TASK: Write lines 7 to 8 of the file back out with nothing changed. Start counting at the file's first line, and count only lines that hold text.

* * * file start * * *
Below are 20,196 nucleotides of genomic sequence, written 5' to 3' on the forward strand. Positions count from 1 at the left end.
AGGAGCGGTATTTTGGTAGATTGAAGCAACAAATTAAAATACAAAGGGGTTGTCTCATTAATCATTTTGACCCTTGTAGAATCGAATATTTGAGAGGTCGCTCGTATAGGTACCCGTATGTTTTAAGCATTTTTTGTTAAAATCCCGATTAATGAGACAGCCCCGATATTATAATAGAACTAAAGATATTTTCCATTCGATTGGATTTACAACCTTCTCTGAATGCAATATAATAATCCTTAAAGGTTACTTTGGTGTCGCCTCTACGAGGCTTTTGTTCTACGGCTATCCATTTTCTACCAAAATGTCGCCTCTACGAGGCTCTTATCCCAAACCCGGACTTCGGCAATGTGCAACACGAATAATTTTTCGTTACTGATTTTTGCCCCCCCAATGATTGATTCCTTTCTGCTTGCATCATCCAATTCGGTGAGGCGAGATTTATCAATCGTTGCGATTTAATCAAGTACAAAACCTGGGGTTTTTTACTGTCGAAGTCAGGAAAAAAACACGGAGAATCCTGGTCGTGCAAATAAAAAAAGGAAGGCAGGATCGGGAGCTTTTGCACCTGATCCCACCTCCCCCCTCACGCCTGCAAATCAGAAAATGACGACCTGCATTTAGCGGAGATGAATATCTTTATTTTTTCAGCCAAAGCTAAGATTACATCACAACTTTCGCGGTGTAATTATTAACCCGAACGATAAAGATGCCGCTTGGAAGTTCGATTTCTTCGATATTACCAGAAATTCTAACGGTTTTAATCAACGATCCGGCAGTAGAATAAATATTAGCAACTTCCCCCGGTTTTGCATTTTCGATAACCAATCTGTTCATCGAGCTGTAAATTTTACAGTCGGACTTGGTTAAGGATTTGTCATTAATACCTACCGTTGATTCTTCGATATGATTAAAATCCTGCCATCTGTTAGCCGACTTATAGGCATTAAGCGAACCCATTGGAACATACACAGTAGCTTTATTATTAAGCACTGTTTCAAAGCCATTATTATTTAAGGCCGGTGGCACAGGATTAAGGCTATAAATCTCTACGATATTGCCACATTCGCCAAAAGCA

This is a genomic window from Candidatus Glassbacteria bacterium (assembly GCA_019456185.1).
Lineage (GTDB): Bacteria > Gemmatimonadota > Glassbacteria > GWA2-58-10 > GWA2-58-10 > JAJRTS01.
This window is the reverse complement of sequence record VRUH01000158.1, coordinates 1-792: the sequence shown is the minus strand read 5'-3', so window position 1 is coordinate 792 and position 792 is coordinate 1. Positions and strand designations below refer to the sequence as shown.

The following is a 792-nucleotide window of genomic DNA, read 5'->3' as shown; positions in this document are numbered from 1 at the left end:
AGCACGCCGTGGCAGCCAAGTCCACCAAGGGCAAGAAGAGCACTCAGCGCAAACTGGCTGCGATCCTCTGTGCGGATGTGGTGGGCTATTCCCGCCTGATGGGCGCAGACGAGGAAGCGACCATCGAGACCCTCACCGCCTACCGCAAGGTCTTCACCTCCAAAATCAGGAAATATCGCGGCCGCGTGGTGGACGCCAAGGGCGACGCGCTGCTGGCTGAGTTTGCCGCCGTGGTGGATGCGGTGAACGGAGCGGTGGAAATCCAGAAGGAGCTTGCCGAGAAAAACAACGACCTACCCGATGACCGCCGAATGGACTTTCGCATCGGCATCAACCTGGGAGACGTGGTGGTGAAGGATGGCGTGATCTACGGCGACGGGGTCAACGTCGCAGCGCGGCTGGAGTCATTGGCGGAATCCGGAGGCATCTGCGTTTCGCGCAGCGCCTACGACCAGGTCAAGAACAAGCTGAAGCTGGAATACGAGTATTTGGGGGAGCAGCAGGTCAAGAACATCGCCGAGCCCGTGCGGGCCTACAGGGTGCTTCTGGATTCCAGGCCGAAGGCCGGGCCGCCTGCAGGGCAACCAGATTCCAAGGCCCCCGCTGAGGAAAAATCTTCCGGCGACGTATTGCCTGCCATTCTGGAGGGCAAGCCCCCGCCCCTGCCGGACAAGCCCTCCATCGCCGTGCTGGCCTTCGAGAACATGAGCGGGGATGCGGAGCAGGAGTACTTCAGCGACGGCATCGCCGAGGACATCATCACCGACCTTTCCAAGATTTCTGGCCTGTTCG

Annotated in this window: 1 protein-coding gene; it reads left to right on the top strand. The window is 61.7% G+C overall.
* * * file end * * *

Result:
AGCACGCCGTGGCAGCCAAGTCCACCAAGGGCAAGAAGAGCACTCAGCGCAAACTGGCTGCGATCCTCTGTGCGGATGTGGTGGGCTATTCCCGCCTGATGGGCGCAGACGAGGAAGCGACCATCGAGACCCTCACCGCCTACCGCAAGGTCTTCACCTCCAAAATCAGGAAATATCGCGGCCGCGTGGTGGACGCCAAGGGCGACGCGCTGCTGGCTGAGTTTGCCGCCGTGGTGGATGCGGTGAACGGAGCGGTGGAAATCCAGAAGGAGCTTGCCGAGAAAAACAACGACCTACCCGATGACCGCCGAATGGACTTTCGCATCGGCATCAACCTGGGAGACGTGGTGGTGAAGGATGGCGTGATCTACGGCGACGGGGTCAACGTCGCAGCGCGGCTGGAGTCATTGGCGGAATCCGGAGGCATCTGCGTTTCGCGCAGCGCCTACGACCAGGTCAAGAACAAGCTGAAGCTGGAATACGAGTATTTGGGGGAGCAGCAGGTCAAGAACATCGCCGAGCCCGTGCGGGCCTACAGGGTGCTTCTGGATTCCAGGCCGAAGGCCGGGCCGCCTGCAGGGCAACCAGATTCCAAGGCCCCCGCTGAGGAAAAATCTTCCGGCGACGTATTGCCTGCCATTCTGGAGGGCAAGCCCCCGCCCCTGCCGGACAAGCCCTCCATCGCCGTGCTGGCCTTCGAGAACATGAGCGGGGATGCGGAGCAGGAGTACTTCAGCGACGGCATCGCCGAGGACATCATCACCGACCTTTCCAAGATTTCTGGCCTGTTCG

Annotated in this window: 1 protein-coding gene; it reads left to right on the top strand. The window is 61.7% G+C overall.